Seattle STEPs UP!
Naokimi Ushiroda, the President of CARP America, recently visited the Seattle community from July 13-17. Here are a few insights from his trip.
On Wednesday, July 13th, I had dinner with the Seattle Family Church Assistant Pastor, Teddy Sylte. He invited me to meet other young adults that night at a weekly young adult gathering. Seattle, like many other large communities, has many young adults but hasn’t had consistent leadership to build a strong and engaged community. There are many bright young people in Seattle and Teddy has lots of hope for the future.
The next day I visited Camp Tongil held at the Wolfenberger home. I shared with the 50+ elementary and middle school students about how to develop a child’s heart and the heart of a true brother or sister.
Then, I led a 2-day workshop called “STEP UP” based on CARP’s student empowerment seminars on Unification Principles. Around 14 young adults, including District Pastor Inchan Park and his wife, attended and enjoyed the interactive exercises hosted at the Tacoma Family Church. Participants shared that they became even more positive, selfless, and proactive as a result of STEP UP. I am very grateful for the Seattle community for inviting me to speak.
Here are a few reflections from the participants:
“I really enjoyed the workshop and found it very helpful. I feel I could resolve many things and make a new determination through it.”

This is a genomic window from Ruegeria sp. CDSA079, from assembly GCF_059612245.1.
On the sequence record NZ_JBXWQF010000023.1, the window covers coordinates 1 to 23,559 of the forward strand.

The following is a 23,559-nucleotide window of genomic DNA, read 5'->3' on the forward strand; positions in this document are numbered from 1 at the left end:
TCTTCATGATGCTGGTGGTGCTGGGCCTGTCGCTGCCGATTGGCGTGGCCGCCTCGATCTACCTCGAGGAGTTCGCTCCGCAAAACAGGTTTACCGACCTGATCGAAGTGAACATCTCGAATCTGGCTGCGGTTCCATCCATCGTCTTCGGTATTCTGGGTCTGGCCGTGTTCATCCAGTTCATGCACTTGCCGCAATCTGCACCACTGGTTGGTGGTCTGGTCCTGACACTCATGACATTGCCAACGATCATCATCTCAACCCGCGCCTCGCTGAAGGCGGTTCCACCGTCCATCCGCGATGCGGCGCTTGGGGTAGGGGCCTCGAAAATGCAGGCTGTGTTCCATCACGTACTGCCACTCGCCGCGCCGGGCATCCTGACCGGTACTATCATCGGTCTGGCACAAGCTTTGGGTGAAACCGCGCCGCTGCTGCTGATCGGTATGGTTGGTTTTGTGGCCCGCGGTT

“I learned that our goals are often a lot closer than we think they are, and that I am more capable than I first believed. I also got the motivation to act and to work to fulfill my passions.”
“I learned to focus on positive aspects about myself and make a clearer action plan. Don’t worry about failure. It’s a learning experience. Learn to take responsibility and action. Avoid blaming and complaining. Talk about the good.”
We look forward to coming back to Seattle in the fall to share this program with more people.
The ‘Suit Fiasco’
On Sunday, I had the opportunity to give a sermon to over 100 people. I outlined my embarrassment when, during an important ceremony a few months ago, I got in trouble for not dressing appropriately with a suit. . The congregation chuckled at my discomfort. However, this incident taught me to take responsibility for my actions and to see from God’s perspective in every situation.
In difficult situations such as my ‘suit fiasco, I could have easily played the victim. However, I chose to see the situation as a learning opportunity instead of feeling stuck. When we think of God and how we can connect to others, our energy naturally increases and we can brainstorm creative ways to take responsibility in any situation.
Thank you, Seattle community, for welcoming me so well.
Seattle has stepped up…who’s next?